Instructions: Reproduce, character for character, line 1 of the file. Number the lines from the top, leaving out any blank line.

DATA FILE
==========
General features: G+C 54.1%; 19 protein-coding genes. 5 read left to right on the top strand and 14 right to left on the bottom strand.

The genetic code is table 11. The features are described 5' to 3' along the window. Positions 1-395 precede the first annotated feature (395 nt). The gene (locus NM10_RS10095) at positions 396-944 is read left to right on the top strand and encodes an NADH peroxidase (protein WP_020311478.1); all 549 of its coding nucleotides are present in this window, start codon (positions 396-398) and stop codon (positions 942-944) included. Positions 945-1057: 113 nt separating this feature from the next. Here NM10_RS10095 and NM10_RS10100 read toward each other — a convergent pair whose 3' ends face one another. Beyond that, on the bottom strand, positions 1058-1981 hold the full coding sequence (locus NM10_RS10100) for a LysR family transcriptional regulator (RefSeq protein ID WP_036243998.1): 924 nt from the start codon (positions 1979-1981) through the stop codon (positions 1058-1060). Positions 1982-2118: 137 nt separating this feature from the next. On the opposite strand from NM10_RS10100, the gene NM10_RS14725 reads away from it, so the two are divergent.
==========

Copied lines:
General features: G+C 54.1%; 19 protein-coding genes. 5 read left to right on the top strand and 14 right to left on the bottom strand.